Women & Retirement

Women, Retirement & Medicare Health PlansWomen face unique financial challenges in retirement that men do not.


As a young girl, I watched my grandmother struggle financially after my grandfather left her for a younger woman.

She never worked outside the home, which meant she had no assets, no savings and no retirement income of her own other than Social Security. Unfortunately, she had to go into a nursing home due to serious health complications. She died broke and penniless at the young age of sixty-seven.

Unfortunately, my grandmother’s situation is not all that unique. According to experts, living impoverished in retirement is a plight many baby boomer women will face.

“Compared to male retirees, female retirees will have lower wealth and incomes, higher poverty rates, and a larger share whose incomes are below 45 percent of the national average wage.”

–Barbara A. Butrica, Senior Research Associate, and Cori E. Uccello, Consultant Urban Institute

Pension income is a thing of the past, and Americans, for the most part, are not great at saving. Which means the generation of women approaching their sixties and seventies are counting on Social Security to be their primary source of retirement income.

“The fate of boomer women could be worse than their predecessors’, as this generation spend more, acquires more debt, and is less likely to have traditional pensions, spousal benefits, or retiree healthcare coverage.”

–Cindy Hounsell, President, Women’s Institute for a Secure Retirement


Experts tell us that healthcare costs will be the biggest expense in retirement. Since women already face unique financial challenges in retirement, I’m extremely passionate about helping you secure the best Medicare healthcare coverage possible.

Eighty to 90% of all women will be solely responsible for their finances at some point in their lives.

~Nat’l Center for Women & Retirement Research



Women, Money & Retirement – The Numbers Don’t Lie

The following stats were taken from Professor David F. Babbel’s essay: “Lifetime Income for Women: A Financial Economist’s Perspective” (Wharton School, University of Pennsylvania)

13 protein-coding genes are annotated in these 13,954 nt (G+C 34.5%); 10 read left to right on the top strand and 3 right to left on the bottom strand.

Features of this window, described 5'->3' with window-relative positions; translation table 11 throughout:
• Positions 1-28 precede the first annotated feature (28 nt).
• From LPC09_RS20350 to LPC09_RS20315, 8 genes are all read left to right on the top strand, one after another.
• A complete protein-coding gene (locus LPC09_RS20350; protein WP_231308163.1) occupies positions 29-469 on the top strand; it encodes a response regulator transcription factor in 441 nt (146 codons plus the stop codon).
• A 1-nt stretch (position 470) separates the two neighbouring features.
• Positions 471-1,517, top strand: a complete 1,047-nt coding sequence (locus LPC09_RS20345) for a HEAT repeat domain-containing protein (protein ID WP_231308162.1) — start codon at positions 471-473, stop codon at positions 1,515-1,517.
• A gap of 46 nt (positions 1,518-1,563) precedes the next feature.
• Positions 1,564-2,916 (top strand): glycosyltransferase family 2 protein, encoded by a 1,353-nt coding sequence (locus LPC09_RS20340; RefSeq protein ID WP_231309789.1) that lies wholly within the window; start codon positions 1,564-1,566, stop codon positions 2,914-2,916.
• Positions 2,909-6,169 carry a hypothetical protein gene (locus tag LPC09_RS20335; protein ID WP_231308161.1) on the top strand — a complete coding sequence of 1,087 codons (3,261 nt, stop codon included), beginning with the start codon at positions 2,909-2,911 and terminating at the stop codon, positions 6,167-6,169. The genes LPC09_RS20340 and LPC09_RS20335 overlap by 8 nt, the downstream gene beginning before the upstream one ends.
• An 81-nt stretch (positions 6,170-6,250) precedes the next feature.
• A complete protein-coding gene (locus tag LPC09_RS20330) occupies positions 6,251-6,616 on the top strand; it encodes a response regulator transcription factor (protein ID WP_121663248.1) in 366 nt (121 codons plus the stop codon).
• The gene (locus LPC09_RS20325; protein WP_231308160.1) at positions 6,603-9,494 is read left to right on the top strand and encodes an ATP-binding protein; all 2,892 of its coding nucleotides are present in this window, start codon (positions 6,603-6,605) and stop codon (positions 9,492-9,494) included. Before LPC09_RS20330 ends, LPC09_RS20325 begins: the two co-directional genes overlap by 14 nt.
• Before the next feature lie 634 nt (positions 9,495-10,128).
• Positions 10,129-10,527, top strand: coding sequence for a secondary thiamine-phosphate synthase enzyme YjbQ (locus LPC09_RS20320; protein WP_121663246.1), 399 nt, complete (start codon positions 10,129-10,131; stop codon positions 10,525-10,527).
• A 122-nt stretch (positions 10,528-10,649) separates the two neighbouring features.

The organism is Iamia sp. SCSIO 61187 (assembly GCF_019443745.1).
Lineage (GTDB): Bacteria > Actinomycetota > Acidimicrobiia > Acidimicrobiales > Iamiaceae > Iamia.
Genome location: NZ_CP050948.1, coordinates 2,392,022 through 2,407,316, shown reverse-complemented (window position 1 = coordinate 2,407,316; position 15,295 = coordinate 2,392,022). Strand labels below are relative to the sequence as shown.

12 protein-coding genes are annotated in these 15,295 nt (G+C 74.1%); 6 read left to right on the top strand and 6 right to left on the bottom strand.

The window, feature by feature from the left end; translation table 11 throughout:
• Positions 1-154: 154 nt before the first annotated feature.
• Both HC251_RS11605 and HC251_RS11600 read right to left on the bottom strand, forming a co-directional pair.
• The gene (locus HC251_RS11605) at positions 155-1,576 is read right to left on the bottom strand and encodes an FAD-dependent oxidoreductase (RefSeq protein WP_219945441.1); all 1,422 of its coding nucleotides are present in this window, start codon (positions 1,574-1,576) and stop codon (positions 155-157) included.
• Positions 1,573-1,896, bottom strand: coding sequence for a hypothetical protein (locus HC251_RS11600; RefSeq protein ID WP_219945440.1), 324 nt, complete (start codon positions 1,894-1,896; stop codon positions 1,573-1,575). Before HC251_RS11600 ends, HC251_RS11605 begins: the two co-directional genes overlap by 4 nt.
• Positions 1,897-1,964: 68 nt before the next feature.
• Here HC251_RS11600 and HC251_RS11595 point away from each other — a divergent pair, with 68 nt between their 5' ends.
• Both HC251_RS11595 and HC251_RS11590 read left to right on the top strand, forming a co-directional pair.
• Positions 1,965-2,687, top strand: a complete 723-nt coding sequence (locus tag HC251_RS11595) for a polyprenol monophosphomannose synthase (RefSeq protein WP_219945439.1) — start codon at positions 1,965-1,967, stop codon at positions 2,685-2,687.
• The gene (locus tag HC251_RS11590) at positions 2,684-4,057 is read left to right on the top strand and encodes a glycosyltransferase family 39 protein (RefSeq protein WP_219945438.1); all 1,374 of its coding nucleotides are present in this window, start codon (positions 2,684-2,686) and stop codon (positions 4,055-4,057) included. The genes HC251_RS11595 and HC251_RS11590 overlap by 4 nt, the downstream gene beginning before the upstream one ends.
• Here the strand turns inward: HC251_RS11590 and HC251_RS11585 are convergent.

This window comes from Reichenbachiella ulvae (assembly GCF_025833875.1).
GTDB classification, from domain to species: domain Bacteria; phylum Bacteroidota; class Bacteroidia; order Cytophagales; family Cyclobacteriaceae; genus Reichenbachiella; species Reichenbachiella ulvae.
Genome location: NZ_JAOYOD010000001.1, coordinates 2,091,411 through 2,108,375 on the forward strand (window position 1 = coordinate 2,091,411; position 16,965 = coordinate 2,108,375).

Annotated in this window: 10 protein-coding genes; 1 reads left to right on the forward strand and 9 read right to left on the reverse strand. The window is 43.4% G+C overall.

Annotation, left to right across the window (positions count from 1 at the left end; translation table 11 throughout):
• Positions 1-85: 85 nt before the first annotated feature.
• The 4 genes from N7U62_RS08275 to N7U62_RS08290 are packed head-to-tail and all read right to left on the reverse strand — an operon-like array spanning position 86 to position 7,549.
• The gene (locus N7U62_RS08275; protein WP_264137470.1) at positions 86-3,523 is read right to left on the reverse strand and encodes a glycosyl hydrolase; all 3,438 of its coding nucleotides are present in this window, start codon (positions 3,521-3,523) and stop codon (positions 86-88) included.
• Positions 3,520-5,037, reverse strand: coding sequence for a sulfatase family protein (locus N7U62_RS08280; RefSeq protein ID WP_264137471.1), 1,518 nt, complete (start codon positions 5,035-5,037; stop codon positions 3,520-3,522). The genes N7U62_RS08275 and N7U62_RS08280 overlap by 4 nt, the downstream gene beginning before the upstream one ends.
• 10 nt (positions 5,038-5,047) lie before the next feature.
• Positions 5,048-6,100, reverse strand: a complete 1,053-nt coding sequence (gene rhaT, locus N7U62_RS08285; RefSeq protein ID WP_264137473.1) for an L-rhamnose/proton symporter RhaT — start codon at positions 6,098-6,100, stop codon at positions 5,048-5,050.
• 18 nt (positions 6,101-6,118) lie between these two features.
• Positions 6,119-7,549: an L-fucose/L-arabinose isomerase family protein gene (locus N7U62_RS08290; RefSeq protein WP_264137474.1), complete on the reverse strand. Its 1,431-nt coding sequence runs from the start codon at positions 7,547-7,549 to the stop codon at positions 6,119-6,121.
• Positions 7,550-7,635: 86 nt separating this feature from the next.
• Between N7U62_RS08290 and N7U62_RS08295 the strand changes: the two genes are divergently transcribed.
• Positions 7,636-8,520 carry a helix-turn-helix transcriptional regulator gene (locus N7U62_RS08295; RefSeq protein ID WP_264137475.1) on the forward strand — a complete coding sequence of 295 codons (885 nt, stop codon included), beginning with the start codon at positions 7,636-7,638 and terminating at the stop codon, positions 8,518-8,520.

• Older women are 50% more likely than older men to live in poverty. (Bureau of Labor Statistics)
  • The poverty rate for people above age 75 is 33% higher than that of people age 65-74. (Bureau of Labor Statistics)
  • Approximately 44% of the elderly will ultimately require nursing home care. (Spillman and Lubitz, 2002)
  • The average annual cost of institutional care in 2000 was $70,080 for a private room and $61,685 for a semi-private room. (Spillman and Lubitz, 2002) By 2007, the average cost had risen by an additional $5,000. (MetLife)
  • Roughly 75% of the residents of nursing homes are women. (Spillman and Lubitz, 2002)
  • The majority of the residents in nursing homes are widowed, functionally dependent females. (Spillman and Lubitz, 2002)
  • About 72% of the residents required help in managing money. (Spillman and Lubitz, 2002)
  • Women generally have much longer stays than men in nursing homes. (Spillman and Lubitz 2002)*

*One reason for this is that women are generally younger than their husbands and provide

compassionate home care for them in their declining years, delaying the time before

which they need to be cared for in a nursing home. Less than 10% of women, on the other

hand, have a companion by the time their health declines, and so they seek institutional care

at an earlier stage of their declining health. Ironically, in many cases the couple’s financial

reserves have already been expended on the husband’s care, leaving little for her.


While the above statistics are sobering indeed, it’s crucial that we as women face the facts and tackle the problem head-on.

Hence the need for access to quality, easy-to-understand financial and insurance education for women.

We need to take it upon ourselves to continually increase our financial literacy, engage in retirement planning and learn how to create our own financial security for our retirement years.